Results:

Within-athlete variability was similar for men and women over various events for all athletes (CV of 1.5–1.8%) and for the annual top-10 athletes (1.1–1.4%). Observed effects of snow conditions and altitude on mean time were substantial (~2%) but mostly unclear, owing to large effects of terrain (CV of 4–10% in top-10 analyses). Predictability of performance was extremely high for all athletes (intraclass correlations of .90–.96) but only trivial to poor for top-10 athletes (men .00–.03, women .03–.35).

Conclusion:

The race-to-race variability of top-ranked skiers is similar to that of other elite endurance athletes. Estimates of the smallest worthwhile performance enhancement (0.3× within-athlete variability) will help researchers and practitioners evaluate strategies affecting performance of elite skiers.

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Tiago M. Barbosa, Wan Xiu Goh, Jorge E. Morais and Mário J. Costa

The aim was to examine the variation of linear and nonlinear proprieties of the behavior in participants with different levels of swimming expertise among the four swim strokes. Seventy-five swimmers were split into three groups (highly qualified experts, experts and nonexperts) and performed a maximal 25m trial for each of the four competitive swim strokes. A speed-meter cable was attached to the swimmer’s hip to measure hip speed; from which speed fluctuation (dv), approximate entropy (ApEn) and fractal dimension (D) variables were derived. Although simple main effects of expertise and swim stroke were obtained for dv and D, no significant interaction of expertise and stroke were found except in ApEn. The ApEn and D were prone to decrease with increasing expertise. As a conclusion, swimming does exhibit nonlinear properties but its magnitude differs according to the swim stroke and level of expertise of the performer.

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Dionne A. Noordhof, Roy C.M. Mulder, Jos J. de Koning and Will G. Hopkins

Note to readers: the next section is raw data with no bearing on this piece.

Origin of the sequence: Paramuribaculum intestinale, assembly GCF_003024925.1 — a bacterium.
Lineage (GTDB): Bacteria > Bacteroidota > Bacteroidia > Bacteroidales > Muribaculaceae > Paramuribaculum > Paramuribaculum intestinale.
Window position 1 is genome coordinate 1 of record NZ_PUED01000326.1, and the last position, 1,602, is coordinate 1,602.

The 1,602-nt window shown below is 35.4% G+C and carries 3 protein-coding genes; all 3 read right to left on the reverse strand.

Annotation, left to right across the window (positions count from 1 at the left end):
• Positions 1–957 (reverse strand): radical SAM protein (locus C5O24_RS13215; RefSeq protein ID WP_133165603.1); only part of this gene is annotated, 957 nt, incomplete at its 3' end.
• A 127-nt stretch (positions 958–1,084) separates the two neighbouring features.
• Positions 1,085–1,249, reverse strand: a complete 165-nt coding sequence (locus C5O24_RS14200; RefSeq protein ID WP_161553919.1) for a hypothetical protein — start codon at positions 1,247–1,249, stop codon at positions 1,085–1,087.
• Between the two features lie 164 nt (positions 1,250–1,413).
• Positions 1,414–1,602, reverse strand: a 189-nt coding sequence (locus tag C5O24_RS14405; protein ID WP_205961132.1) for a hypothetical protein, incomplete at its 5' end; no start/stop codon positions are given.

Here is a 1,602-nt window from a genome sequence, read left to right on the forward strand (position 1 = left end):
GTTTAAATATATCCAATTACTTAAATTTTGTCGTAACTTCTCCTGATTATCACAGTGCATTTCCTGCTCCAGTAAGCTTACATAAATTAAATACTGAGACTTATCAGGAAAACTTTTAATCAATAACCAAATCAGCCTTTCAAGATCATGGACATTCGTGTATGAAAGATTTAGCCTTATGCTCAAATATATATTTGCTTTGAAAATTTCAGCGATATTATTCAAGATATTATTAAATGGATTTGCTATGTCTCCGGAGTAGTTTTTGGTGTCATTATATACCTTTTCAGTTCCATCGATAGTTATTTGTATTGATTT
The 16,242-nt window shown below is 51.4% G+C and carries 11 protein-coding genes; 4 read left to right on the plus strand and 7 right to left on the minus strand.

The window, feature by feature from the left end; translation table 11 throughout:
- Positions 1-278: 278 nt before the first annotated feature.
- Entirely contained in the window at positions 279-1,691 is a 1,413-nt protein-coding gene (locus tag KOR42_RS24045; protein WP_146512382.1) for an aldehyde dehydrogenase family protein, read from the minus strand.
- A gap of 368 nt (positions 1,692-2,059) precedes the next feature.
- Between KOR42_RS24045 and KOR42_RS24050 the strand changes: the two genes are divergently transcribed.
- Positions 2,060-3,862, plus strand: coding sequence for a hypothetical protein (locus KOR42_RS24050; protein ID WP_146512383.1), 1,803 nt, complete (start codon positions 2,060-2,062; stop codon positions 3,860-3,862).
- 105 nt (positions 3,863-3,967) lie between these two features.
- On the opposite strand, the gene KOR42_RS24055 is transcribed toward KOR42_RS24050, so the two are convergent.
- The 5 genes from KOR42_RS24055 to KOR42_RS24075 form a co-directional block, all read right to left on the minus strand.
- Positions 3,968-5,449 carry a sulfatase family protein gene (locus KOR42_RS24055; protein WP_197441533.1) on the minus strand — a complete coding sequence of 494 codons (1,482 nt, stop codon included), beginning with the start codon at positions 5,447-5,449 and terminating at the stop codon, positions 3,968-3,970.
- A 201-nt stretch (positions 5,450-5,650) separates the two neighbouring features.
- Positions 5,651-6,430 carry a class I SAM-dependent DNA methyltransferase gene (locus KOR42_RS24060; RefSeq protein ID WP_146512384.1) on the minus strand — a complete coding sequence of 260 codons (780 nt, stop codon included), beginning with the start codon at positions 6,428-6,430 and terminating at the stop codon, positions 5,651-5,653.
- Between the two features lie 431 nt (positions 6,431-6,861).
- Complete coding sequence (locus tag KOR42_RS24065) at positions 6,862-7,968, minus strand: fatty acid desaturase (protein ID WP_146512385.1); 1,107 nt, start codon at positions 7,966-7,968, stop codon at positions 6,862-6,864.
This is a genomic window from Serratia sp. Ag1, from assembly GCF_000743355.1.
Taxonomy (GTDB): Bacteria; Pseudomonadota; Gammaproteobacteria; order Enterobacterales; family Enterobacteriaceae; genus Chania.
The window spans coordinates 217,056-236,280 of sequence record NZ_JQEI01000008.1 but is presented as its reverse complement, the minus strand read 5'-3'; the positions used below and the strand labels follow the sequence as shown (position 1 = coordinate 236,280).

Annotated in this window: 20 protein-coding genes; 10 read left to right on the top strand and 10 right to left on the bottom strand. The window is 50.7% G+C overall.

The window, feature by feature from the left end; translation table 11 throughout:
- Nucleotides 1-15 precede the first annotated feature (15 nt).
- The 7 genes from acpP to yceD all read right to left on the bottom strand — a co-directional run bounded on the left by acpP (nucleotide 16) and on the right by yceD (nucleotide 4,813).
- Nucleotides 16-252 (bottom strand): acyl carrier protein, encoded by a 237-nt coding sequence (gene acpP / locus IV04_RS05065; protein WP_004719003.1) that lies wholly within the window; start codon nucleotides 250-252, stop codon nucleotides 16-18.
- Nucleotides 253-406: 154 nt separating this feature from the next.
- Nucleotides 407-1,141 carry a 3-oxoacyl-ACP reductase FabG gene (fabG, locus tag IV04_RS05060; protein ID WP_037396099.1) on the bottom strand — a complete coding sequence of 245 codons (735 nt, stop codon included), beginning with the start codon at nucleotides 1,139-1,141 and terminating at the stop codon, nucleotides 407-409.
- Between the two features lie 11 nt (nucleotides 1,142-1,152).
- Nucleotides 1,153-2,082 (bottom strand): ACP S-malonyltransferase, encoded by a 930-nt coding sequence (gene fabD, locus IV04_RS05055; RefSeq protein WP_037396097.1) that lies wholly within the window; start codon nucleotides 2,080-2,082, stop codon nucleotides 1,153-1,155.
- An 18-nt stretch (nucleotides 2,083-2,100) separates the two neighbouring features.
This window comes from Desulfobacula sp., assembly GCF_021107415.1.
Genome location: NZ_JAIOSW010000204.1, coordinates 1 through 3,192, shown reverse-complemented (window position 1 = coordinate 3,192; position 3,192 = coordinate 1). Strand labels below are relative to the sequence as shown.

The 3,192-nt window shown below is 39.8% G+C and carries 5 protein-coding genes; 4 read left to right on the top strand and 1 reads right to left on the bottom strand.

Analysis of sport performance can provide effects of environmental and other venue-specific factors in addition to estimates of within-athlete variability between competitions, which determines smallest worthwhile effects.

Purpose:

To analyze elite long-track speed-skating events.

Methods:

Log-transformed performance times were analyzed with a mixed linear model that estimated percentage mean effects for altitude, barometric pressure, type of rink, and competition importance. In addition, coefficients of variation representing residual venue-related differences and within-athlete variability between races within clusters spanning ~8 d were determined. Effects and variability were assessed with magnitude-based inference.

Results:

A 1000-m increase in altitude resulted in very large mean performance improvements of 2.8% in juniors and 2.1% in seniors. An increase in barometric pressure of 100 hPa resulted in a moderate reduction in performance of 1.1% for juniors but an unclear effect for seniors. Only juniors competed at open rinks, resulting in a very large reduction in performance of 3.4%. Juniors and seniors showed small performance improvements (0.4% and 0.3%) at the more important competitions. After accounting for these effects, residual venue-related variability was still moderate to large. The within-athlete within-cluster race-to-race variability was 0.3–1.3%, with a small difference in variability between male (0.8%) and female juniors (1.0%) and no difference between male and female seniors (both 0.6%).

Conclusion:

The variability in performance times of skaters is similar to that of athletes in other sports in which air or water resistance limits speed. A performance enhancement of 0.1–0.4% by top-10 athletes is necessary to increase medal-winning chances by 10%.

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Dylan C. Perry, Christopher C. Moore, Colleen J. Sands, Elroy J. Aguiar, Zachary R. Gould, Catrine Tudor-Locke and Scott W. Ducharme

neurological health-specific cadences corresponding to intensities that are recommended in PA guidelines. Implications and Future Directions This study demonstrates the utility of modulating a single commercial song to entrain cadence to elicit predictable changes in gait speed and metabolic cost. Considering

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Patrick Delisle-Houde, Nathan A. Chiarlitti, Ryan E.R. Reid and Ross E. Andersen

in the hockey milieu and performed at the NHL combine, and will therefore be included in the common laboratory/field-based category of this study. The purpose of this study was to determine the predictability of common laboratory/field and novel laboratory tests for skating characteristics in